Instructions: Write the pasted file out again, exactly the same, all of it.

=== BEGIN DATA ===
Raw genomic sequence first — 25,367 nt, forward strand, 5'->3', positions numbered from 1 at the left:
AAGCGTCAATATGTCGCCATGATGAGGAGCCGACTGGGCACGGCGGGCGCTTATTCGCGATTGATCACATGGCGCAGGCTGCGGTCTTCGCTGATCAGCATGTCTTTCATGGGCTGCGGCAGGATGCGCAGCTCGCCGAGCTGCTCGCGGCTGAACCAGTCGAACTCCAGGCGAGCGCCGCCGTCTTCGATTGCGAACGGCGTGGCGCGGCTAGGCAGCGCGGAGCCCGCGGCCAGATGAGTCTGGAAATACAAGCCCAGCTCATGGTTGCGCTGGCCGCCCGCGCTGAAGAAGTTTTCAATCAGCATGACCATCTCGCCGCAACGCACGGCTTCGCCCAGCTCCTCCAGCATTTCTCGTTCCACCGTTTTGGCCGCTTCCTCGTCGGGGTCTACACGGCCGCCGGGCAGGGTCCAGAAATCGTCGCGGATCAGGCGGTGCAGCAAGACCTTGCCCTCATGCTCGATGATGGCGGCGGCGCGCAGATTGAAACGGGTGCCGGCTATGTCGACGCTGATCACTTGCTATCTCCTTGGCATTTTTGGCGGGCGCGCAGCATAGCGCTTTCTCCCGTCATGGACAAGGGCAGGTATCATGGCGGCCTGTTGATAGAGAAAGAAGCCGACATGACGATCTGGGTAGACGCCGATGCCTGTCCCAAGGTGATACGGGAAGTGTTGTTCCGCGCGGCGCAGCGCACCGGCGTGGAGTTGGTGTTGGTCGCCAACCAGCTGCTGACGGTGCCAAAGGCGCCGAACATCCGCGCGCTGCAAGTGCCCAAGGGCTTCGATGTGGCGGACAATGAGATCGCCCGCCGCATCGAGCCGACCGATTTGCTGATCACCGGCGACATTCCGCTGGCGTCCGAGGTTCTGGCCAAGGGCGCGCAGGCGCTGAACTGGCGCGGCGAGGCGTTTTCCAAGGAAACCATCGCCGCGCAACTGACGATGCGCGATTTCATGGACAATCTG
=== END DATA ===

Raw genomic sequence first — 25,367 nt, forward strand, 5'->3', positions numbered from 1 at the left:
AAGCGTCAATATGTCGCCATGATGAGGAGCCGACTGGGCACGGCGGGCGCTTATTCGCGATTGATCACATGGCGCAGGCTGCGGTCTTCGCTGATCAGCATGTCTTTCATGGGCTGCGGCAGGATGCGCAGCTCGCCGAGCTGCTCGCGGCTGAACCAGTCGAACTCCAGGCGAGCGCCGCCGTCTTCGATTGCGAACGGCGTGGCGCGGCTAGGCAGCGCGGAGCCCGCGGCCAGATGAGTCTGGAAATACAAGCCCAGCTCATGGTTGCGCTGGCCGCCCGCGCTGAAGAAGTTTTCAATCAGCATGACCATCTCGCCGCAACGCACGGCTTCGCCCAGCTCCTCCAGCATTTCTCGTTCCACCGTTTTGGCCGCTTCCTCGTCGGGGTCTACACGGCCGCCGGGCAGGGTCCAGAAATCGTCGCGGATCAGGCGGTGCAGCAAGACCTTGCCCTCATGCTCGATGATGGCGGCGGCGCGCAGATTGAAACGGGTGCCGGCTATGTCGACGCTGATCACTTGCTATCTCCTTGGCATTTTTGGCGGGCGCGCAGCATAGCGCTTTCTCCCGTCATGGACAAGGGCAGGTATCATGGCGGCCTGTTGATAGAGAAAGAAGCCGACATGACGATCTGGGTAGACGCCGATGCCTGTCCCAAGGTGATACGGGAAGTGTTGTTCCGCGCGGCGCAGCGCACCGGCGTGGAGTTGGTGTTGGTCGCCAACCAGCTGCTGACGGTGCCAAAGGCGCCGAACATCCGCGCGCTGCAAGTGCCCAAGGGCTTCGATGTGGCGGACAATGAGATCGCCCGCCGCATCGAGCCGACCGATTTGCTGATCACCGGCGACATTCCGCTGGCGTCCGAGGTTCTGGCCAAGGGCGCGCAGGCGCTGAACTGGCGCGGCGAGGCGTTTTCCAAGGAAACCATCGCCGCGCAACTGACGATGCGCGATTTCATGGACAATCTG